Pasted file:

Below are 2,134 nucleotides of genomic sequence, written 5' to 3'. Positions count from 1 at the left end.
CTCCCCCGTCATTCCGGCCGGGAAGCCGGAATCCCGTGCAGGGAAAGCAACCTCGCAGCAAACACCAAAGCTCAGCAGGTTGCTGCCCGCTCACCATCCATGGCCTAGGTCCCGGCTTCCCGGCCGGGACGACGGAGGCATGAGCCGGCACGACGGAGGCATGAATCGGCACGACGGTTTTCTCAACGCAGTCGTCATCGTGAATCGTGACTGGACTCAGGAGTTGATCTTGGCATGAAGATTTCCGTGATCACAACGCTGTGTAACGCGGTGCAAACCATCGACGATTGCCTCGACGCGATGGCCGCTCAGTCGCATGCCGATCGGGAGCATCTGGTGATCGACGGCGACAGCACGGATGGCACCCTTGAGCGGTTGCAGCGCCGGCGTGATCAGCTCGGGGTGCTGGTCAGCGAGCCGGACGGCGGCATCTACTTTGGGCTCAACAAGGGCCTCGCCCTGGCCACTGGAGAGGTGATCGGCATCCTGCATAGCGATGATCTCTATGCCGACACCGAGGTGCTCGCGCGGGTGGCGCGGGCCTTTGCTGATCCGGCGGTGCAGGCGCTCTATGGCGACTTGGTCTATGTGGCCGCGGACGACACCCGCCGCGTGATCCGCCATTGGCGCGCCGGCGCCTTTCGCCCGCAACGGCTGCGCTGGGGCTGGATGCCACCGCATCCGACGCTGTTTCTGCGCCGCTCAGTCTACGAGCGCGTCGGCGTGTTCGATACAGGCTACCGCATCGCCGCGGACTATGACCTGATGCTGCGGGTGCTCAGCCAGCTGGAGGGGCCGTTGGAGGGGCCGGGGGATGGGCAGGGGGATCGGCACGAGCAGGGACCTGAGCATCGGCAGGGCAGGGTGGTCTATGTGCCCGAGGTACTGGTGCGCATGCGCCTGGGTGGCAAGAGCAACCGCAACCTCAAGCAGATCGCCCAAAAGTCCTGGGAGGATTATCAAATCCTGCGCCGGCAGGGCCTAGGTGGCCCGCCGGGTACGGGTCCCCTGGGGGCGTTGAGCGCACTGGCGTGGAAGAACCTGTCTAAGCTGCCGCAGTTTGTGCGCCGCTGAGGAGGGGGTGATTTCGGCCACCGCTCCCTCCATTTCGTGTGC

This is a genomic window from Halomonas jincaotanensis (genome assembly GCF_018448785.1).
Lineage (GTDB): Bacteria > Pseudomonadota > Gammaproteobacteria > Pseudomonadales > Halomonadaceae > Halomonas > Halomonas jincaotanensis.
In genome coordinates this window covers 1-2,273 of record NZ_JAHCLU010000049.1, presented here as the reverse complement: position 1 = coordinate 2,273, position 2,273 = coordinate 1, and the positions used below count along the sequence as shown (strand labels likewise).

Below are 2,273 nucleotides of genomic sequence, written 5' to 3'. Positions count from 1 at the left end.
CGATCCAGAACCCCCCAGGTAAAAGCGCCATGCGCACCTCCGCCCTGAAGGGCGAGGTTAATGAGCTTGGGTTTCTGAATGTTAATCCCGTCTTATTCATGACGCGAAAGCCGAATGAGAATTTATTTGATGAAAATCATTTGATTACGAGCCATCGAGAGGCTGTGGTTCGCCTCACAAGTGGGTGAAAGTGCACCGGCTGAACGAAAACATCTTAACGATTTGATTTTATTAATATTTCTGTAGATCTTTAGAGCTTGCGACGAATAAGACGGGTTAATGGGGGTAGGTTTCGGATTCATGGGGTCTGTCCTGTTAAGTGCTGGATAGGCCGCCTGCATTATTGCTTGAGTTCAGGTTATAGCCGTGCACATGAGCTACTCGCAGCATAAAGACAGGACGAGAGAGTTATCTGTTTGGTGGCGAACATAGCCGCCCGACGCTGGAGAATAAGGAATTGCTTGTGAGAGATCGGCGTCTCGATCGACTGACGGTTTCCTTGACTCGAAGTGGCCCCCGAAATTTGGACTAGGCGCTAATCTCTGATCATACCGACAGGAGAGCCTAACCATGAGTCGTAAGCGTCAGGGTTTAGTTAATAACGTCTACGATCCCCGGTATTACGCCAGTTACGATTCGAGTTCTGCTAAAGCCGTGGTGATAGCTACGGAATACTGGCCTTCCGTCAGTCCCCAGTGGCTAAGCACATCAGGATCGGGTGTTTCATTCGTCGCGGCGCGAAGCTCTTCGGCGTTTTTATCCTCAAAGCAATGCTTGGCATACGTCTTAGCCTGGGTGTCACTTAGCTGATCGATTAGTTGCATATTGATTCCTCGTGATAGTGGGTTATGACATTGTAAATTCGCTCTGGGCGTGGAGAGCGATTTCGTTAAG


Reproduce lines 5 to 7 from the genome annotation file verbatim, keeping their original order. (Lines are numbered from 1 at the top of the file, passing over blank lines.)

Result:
In genome coordinates this window covers 1-2,273 of record NZ_JAHCLU010000049.1, presented here as the reverse complement: position 1 = coordinate 2,273, position 2,273 = coordinate 1, and the positions used below count along the sequence as shown (strand labels likewise).

Below are 2,273 nucleotides of genomic sequence, written 5' to 3'. Positions count from 1 at the left end.
CGATCCAGAACCCCCCAGGTAAAAGCGCCATGCGCACCTCCGCCCTGAAGGGCGAGGTTAATGAGCTTGGGTTTCTGAATGTTAATCCCGTCTTATTCATGACGCGAAAGCCGAATGAGAATTTATTTGATGAAAATCATTTGATTACGAGCCATCGAGAGGCTGTGGTTCGCCTCACAAGTGGGTGAAAGTGCACCGGCTGAACGAAAACATCTTAACGATTTGATTTTATTAATATTTCTGTAGATCTTTAGAGCTTGCGACGAATAAGACGGGTTAATGGGGGTAGGTTTCGGATTCATGGGGTCTGTCCTGTTAAGTGCTGGATAGGCCGCCTGCATTATTGCTTGAGTTCAGGTTATAGCCGTGCACATGAGCTACTCGCAGCATAAAGACAGGACGAGAGAGTTATCTGTTTGGTGGCGAACATAGCCGCCCGACGCTGGAGAATAAGGAATTGCTTGTGAGAGATCGGCGTCTCGATCGACTGACGGTTTCCTTGACTCGAAGTGGCCCCCGAAATTTGGACTAGGCGCTAATCTCTGATCATACCGACAGGAGAGCCTAACCATGAGTCGTAAGCGTCAGGGTTTAGTTAATAACGTCTACGATCCCCGGTATTACGCCAGTTACGATTCGAGTTCTGCTAAAGCCGTGGTGATAGCTACGGAATACTGGCCTTCCGTCAGTCCCCAGTGGCTAAGCACATCAGGATCGGGTGTTTCATTCGTCGCGGCGCGAAGCTCTTCGGCGTTTTTATCCTCAAAGCAATGCTTGGCATACGTCTTAGCCTGGGTGTCACTTAGCTGATCGATTAGTTGCATATTGATTCCTCGTGATAGTGGGTTATGACATTGTAAATTCGCTCTGGGCGTGGAGAGCGATTTCGTTAAG